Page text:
Small banks (less than $250bn of assets) account for 43% of all commercial bank lending in the States, up from 30% in 2008, so they have become more important for the US economy. If they pull back, it is doubtful that large banks can completely fill the void. Moreover, small banks account for more than two-thirds of all outstanding commercial real estate lending and more than a third of all outstanding residential real estate lending. Should price falls for these assets accelerate, the balance sheet position of the small and regional banks could look even more strained and intensify the turmoil.
How concerned should we be about Europe?
Since the financial crisis and the euro crisis, large European banks have been subject to much stricter regulation than before. The Single Supervision Mechanism, together with national financial supervisors, has clearly improved transparency, stress tests and supervision. Also, the Single Resolution Mechanism should help break the doom loop between sovereigns and banks that played such a prominent role during the euro crisis.
More generally speaking, the European banking system is supported by strong capital and loss-absorption buffers. These offer banks room to absorb the impact of the weakening of credit quality. Banks are also required to meet stringent requirements on liquidity (LCR) and longer-term funding (NSFR). These factors make the system generally well protected against negative shocks.
European banks have raised a record-breaking amount of debt across covered bonds to unsecured debt from capital markets this year, that is before the latest chain of negative events started to unfold. This makes banks better positioned to weather the closure of primary debt markets for now. That being said, the bulk of the funding that the European Central Bank has offered to banks via its TLTRO-III programme matures in only three months’ time in June. Also, the collateral relief measures offered to banks during the Covid-19 crisis are set to tighten further in tandem. If we experience further disturbances in bank funding markets, the ECB may choose to offer banks access to additional liquidity, potentially restarting (T)LTROs and/or lowering collateral requirements again.
How much are lending standards likely to tighten?
In the eurozone, financial stress has only increased moderately so far. The ECB’s own index of systemic stress has grown in recent days, but only to levels last seen around the turn of the year. The war in Ukraine and the start of the hiking cycle caused stress to jump significantly more than what we've seen so far.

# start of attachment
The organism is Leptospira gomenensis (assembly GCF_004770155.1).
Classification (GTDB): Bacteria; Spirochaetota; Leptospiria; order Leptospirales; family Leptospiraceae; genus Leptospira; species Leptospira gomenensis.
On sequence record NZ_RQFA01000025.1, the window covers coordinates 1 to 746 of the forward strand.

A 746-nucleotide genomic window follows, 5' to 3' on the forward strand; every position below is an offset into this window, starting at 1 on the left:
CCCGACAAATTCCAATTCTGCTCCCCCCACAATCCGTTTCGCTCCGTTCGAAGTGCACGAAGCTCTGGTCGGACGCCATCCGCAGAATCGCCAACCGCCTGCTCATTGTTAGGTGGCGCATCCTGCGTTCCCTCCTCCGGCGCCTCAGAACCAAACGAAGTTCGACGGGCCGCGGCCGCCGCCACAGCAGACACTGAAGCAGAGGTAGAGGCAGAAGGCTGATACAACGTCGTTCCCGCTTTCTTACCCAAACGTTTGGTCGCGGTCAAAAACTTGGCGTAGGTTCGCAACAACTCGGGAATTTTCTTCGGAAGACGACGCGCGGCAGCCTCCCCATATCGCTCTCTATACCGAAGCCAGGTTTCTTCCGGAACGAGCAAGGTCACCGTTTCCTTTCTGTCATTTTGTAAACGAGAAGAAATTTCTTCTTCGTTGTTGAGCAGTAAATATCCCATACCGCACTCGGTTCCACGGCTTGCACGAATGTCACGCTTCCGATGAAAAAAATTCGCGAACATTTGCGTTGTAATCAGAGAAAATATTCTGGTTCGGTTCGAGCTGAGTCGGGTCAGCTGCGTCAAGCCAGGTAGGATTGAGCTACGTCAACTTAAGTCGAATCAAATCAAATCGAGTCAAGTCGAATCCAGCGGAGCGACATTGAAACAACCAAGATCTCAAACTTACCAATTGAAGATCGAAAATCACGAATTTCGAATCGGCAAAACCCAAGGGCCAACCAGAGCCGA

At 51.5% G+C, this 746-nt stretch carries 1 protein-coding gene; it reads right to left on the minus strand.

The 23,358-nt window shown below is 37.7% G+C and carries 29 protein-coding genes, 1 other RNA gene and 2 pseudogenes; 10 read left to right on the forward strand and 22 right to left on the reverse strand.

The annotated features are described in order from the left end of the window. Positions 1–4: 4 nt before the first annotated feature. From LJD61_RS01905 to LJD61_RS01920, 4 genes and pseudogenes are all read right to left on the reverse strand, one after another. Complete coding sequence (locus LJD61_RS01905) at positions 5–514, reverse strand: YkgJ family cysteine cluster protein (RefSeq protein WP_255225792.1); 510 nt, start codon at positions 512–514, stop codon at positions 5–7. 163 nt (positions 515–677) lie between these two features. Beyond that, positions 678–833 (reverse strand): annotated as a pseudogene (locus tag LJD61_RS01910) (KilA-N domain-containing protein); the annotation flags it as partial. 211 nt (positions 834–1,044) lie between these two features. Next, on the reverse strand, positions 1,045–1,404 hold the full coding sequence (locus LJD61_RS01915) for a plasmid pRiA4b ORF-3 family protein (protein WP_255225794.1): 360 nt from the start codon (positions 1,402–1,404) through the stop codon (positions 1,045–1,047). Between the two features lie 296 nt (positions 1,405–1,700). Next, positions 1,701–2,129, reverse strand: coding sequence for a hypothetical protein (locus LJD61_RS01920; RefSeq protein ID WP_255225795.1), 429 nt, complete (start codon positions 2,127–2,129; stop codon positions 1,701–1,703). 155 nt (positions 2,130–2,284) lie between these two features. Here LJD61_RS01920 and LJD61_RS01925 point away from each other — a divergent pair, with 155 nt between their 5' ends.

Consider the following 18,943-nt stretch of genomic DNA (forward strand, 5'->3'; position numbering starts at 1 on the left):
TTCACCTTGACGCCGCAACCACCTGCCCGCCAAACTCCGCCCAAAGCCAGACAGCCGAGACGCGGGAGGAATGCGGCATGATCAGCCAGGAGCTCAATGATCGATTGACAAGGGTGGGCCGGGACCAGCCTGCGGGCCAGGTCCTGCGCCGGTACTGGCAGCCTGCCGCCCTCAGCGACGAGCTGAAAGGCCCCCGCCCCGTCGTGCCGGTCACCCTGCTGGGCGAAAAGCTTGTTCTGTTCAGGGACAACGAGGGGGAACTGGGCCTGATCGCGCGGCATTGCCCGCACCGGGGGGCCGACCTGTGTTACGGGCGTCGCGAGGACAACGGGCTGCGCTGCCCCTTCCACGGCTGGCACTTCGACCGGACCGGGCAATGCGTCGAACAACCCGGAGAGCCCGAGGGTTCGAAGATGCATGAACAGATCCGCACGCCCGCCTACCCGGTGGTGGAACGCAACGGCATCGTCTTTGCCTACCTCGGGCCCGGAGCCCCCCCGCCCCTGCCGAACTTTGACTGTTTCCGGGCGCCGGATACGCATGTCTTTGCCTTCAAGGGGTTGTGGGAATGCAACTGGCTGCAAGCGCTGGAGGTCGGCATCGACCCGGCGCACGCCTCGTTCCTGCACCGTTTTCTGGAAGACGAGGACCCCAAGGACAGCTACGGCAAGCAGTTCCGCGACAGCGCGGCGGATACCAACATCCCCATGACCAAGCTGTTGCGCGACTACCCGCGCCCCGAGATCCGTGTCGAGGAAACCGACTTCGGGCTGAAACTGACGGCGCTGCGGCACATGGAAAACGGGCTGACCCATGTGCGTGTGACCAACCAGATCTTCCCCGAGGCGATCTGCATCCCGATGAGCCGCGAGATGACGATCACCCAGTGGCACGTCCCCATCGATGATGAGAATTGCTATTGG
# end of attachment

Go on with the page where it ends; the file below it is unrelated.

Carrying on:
Credit conditions were already being tightened on the back of recessionary concerns and higher rates
Before the events of the past couple of weeks, credit conditions were already being tightened on the back of recessionary concerns and higher rates. The ECB’s bank lending survey also suggested that banks were expecting to further tighten standards in the months ahead, on top of which comes the impact of the current banking turmoil. With CDS spreads for banks widening, funding costs will increase and could eventually lead to even tighter lending conditions.
For the US, the Senior Loan Officer survey from the Federal Reserve is the most obvious indicator to follow, but there are other data points, such as The National Federation of Independent Businesses' Small Business Optimism Index. It has a sub-component titled “availability of loans versus 3M ago” and “expected credit conditions over next 3M”. This is starting to tentatively deteriorate. There is also monthly data regarding lending to commercial and industrial companies and it fell month-on-month in January, the first monthly decline since the third quarter of 2021. That said, it is still up 12% Year-on-Year and by 20% on 2019 levels, but this is something we will be keeping a very close eye on.
The combination of higher rates, less credit availability and weakening business sentiment suggests the risks are to the downside. On the consumer side, we know mortgage applications for home purchases have more than halved. Consumer credit numbers are still coming in reasonably hot, but the rising default rates on car loans are a signal that all is not well. The latest consumer sentiment data suggests the appetite to buy 'big ticket items' such as cars, houses and household appliances is waning, so we would expect consumer borrowing to slow, especially if households get spooked that their savings aren’t safe.